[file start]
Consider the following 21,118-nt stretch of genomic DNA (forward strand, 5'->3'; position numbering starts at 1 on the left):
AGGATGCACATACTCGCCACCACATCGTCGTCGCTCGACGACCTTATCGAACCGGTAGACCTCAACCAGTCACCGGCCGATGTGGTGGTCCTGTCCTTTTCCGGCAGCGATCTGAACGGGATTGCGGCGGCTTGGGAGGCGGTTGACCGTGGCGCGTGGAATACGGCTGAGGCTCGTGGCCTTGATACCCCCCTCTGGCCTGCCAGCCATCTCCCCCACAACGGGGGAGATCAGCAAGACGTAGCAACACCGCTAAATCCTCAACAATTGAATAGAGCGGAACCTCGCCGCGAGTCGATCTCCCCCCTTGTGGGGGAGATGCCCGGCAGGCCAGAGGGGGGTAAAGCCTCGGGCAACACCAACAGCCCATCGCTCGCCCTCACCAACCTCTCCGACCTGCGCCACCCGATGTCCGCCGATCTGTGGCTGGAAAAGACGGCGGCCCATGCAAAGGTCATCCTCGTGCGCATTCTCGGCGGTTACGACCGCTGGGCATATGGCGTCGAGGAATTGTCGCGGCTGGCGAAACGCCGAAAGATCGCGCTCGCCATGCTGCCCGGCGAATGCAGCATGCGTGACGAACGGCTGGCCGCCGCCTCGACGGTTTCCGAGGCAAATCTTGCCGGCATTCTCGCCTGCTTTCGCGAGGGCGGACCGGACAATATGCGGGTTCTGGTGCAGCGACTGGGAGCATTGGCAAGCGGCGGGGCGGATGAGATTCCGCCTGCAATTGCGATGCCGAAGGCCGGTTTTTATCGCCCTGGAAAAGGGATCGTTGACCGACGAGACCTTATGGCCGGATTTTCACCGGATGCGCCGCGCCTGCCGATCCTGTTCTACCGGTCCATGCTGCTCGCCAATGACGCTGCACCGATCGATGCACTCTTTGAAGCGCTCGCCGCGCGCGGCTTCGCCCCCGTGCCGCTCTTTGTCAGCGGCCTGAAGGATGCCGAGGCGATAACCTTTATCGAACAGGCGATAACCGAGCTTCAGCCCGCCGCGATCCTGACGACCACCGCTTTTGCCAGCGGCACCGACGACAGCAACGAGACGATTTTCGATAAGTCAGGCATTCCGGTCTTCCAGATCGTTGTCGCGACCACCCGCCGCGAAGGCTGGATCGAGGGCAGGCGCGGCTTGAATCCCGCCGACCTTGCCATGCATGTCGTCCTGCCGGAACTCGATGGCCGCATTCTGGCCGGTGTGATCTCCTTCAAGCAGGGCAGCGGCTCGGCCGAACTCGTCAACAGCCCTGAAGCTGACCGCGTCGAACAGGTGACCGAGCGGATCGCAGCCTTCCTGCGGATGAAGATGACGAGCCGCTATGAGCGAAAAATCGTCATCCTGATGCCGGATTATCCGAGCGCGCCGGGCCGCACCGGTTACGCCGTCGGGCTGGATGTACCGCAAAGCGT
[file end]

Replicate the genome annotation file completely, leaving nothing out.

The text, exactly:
Consider the following 21,118-nt stretch of genomic DNA (forward strand, 5'->3'; position numbering starts at 1 on the left):
AGGATGCACATACTCGCCACCACATCGTCGTCGCTCGACGACCTTATCGAACCGGTAGACCTCAACCAGTCACCGGCCGATGTGGTGGTCCTGTCCTTTTCCGGCAGCGATCTGAACGGGATTGCGGCGGCTTGGGAGGCGGTTGACCGTGGCGCGTGGAATACGGCTGAGGCTCGTGGCCTTGATACCCCCCTCTGGCCTGCCAGCCATCTCCCCCACAACGGGGGAGATCAGCAAGACGTAGCAACACCGCTAAATCCTCAACAATTGAATAGAGCGGAACCTCGCCGCGAGTCGATCTCCCCCCTTGTGGGGGAGATGCCCGGCAGGCCAGAGGGGGGTAAAGCCTCGGGCAACACCAACAGCCCATCGCTCGCCCTCACCAACCTCTCCGACCTGCGCCACCCGATGTCCGCCGATCTGTGGCTGGAAAAGACGGCGGCCCATGCAAAGGTCATCCTCGTGCGCATTCTCGGCGGTTACGACCGCTGGGCATATGGCGTCGAGGAATTGTCGCGGCTGGCGAAACGCCGAAAGATCGCGCTCGCCATGCTGCCCGGCGAATGCAGCATGCGTGACGAACGGCTGGCCGCCGCCTCGACGGTTTCCGAGGCAAATCTTGCCGGCATTCTCGCCTGCTTTCGCGAGGGCGGACCGGACAATATGCGGGTTCTGGTGCAGCGACTGGGAGCATTGGCAAGCGGCGGGGCGGATGAGATTCCGCCTGCAATTGCGATGCCGAAGGCCGGTTTTTATCGCCCTGGAAAAGGGATCGTTGACCGACGAGACCTTATGGCCGGATTTTCACCGGATGCGCCGCGCCTGCCGATCCTGTTCTACCGGTCCATGCTGCTCGCCAATGACGCTGCACCGATCGATGCACTCTTTGAAGCGCTCGCCGCGCGCGGCTTCGCCCCCGTGCCGCTCTTTGTCAGCGGCCTGAAGGATGCCGAGGCGATAACCTTTATCGAACAGGCGATAACCGAGCTTCAGCCCGCCGCGATCCTGACGACCACCGCTTTTGCCAGCGGCACCGACGACAGCAACGAGACGATTTTCGATAAGTCAGGCATTCCGGTCTTCCAGATCGTTGTCGCGACCACCCGCCGCGAAGGCTGGATCGAGGGCAGGCGCGGCTTGAATCCCGCCGACCTTGCCATGCATGTCGTCCTGCCGGAACTCGATGGCCGCATTCTGGCCGGTGTGATCTCCTTCAAGCAGGGCAGCGGCTCGGCCGAACTCGTCAACAGCCCTGAAGCTGACCGCGTCGAACAGGTGACCGAGCGGATCGCAGCCTTCCTGCGGATGAAGATGACGAGCCGCTATGAGCGAAAAATCGTCATCCTGATGCCGGATTATCCGAGCGCGCCGGGCCGCACCGGTTACGCCGTCGGGCTGGATGTACCGCAAAGCGT